Tuesday, June 21, 2011

You Never Know When You Will Be Needed.

I am sorry this is long, but was quite a story yesterday.  There is more after the picture. Thanks for stopping by) 
The day started out well. I had lunch with an old friend. I was dressed in my pale pink gingham outfit, very summery and cool.  As I left the restaurant  to go and meet my family a blast of hot wind hit my face.  Texas is so hot and dry right now. I felt a stab of pain for my friends who are in the throes of fighting a 5000 acre fire 15 miles west of my home.  Homes have been lost and animals.  One friend was involved in animal rescue.
I met my daughter, her 2 teenage sons, and 2 toddlers and my son and his wife.  They had just finished eating.  We stopped, picked up flowers, and went out to my husband's grave.  My "adopted daughter" and her 3 sons came over  as they live next to the grave yard.  It was a wonderful reunion of sorts.  I learned that her husband was off helping at the fire. Too soon it was time to leave.  We were going to visit my mother.
My daughter, daughter in law, and 3 grandsons left in her car. I was driving my son and one grandson in my car, so my grandson could tell his plans for upgrading my 1989 Mercedes.  She left a minute or two before we did. O'kay son, it was not because I backed out the wrong way. (Rolling eyes).
As we were rounding a corner, I got a frantic call from my daughter telling me to warn my adopted daughter that there was a fire going just down from her house. We were there.  I pulled to the side of the road because, although it was a small fire, there was only an older man with a folded up blanket on one side of the fence and a teenager on the other side with a shovel.  It was a natural that I said "are we going to help?"  The son had already opened the door.  The grandson said, 'I guess'. (silly me did not see he had on thongs.)  I sat and called my adopted daughter while watching. The older man would plop down the big blanket and whoosh  out would go some sparks.  The grandson had found a bottle of water in the trunk to douse a flame. He and his brother then started kicking out dirt to the flames. My son was up by the teenager kicking dirt on the flames but one side was still inching out.  My childhood instinct (click here to read about why it affected me)  kicked in.  Dressed in a pink gingham pant suit, I grabbed an old table cloth my son had rejected using, and went to the edge of the flames on my side and started throwing the table cloth down and stomping the cloth.  It worked.  My cloth didn't catch on fire but it may be damaged, oh well.  With in minutes the efforts of three teenage boys, my son, and two older people were able to stop the potential damage some one had started by apparently throwing out a cigarette on the side of the road.  (Where was their minds! We were in a Red Flag warning!  There was a 5000 acre fire going on because of a barbequing spark. The wind and dryness are horrendous.)  As we were turning off the road on the highway, the fire trucks were tuning down to the fire site.  We knew they would extinguish any potential for fire springing up from the ashes, and our thought turned to Slurpee at the local convenience store. I laughed and said "I forgot to take a picture".  My son laughed at me.  (They just don't understand my 365 blog... picture would have been so cool).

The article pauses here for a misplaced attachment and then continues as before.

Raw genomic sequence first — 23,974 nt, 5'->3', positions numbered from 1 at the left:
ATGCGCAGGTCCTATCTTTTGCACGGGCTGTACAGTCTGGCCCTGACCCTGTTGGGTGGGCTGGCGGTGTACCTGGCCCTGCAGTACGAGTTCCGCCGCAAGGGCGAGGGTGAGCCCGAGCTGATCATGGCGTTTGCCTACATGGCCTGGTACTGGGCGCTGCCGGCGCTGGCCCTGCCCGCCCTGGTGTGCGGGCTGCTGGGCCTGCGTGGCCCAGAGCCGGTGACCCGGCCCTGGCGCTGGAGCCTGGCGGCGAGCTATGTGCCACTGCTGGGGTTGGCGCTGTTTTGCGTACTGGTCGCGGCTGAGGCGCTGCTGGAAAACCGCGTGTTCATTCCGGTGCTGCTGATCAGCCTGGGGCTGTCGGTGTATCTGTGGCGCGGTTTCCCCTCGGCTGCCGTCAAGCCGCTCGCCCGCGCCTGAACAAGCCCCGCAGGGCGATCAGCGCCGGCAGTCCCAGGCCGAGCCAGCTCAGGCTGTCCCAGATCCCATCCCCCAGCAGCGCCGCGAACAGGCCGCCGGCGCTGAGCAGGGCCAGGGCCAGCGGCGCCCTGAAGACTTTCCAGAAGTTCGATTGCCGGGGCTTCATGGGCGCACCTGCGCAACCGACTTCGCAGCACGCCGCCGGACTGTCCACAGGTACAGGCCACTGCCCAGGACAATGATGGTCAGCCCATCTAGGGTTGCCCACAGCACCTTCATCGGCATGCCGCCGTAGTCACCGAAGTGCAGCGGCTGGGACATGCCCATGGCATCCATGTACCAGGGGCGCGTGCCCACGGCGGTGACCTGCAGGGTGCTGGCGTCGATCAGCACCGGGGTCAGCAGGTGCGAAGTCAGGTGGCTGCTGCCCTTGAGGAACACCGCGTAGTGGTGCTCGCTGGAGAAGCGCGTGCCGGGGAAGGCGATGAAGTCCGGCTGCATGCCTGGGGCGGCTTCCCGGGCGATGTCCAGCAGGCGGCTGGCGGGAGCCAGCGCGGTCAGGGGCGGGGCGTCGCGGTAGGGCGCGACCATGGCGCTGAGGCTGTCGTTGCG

So I took a picture of my table cloth when I got home.
The rest of the story... My daughter had come around the corner to see a small patch of fire on the side of the road and part of the ditch.  No one was around, so she pulled over and her teenage son, jumped out to stomp it down. She called out to him, "Be careful and remember stop, drop, and roll!"  There was more fire making material than he had feet, so quickly, she saw his efforts would not be effective.  She called him back and drove to the house (we are in the country here)  to let them know about the fire and  called the fire department to let them know.  The owner was not home, but his son was.  Just as they had all arrived back at the fire, we came around the corner and a man from down the road had pulled over.  It was perfect timing.
My son found out the irony was the house belonged to the Fire Chief in our town.  I would say he was reaping a blessing of giving service. Because he was helping others, there was someone there to help him and his family in time of need.  It was all good.

3 comments:

Barbara Poole said...

Frances, each of you was a hero. You took such risks and I'm glad you are okay. These fires just start up on their own? Gosh, scary. I pray you and your family will be fine as your state gets through this situation.

Valerie said...

What an exciting day and how wonderful you now have it saved for posterity! Thank goodness the damage was prevented due to you and your family's diligence. Glad no one was hurt! Praying for rain for y'all!

Carol said...

Glad you are ok. That is SOME story! You are indeed a hero (is there a feminine version of Hero, like heroess?)

Anyway, try to stay safe and thank you for fighting fires with your tablecloth.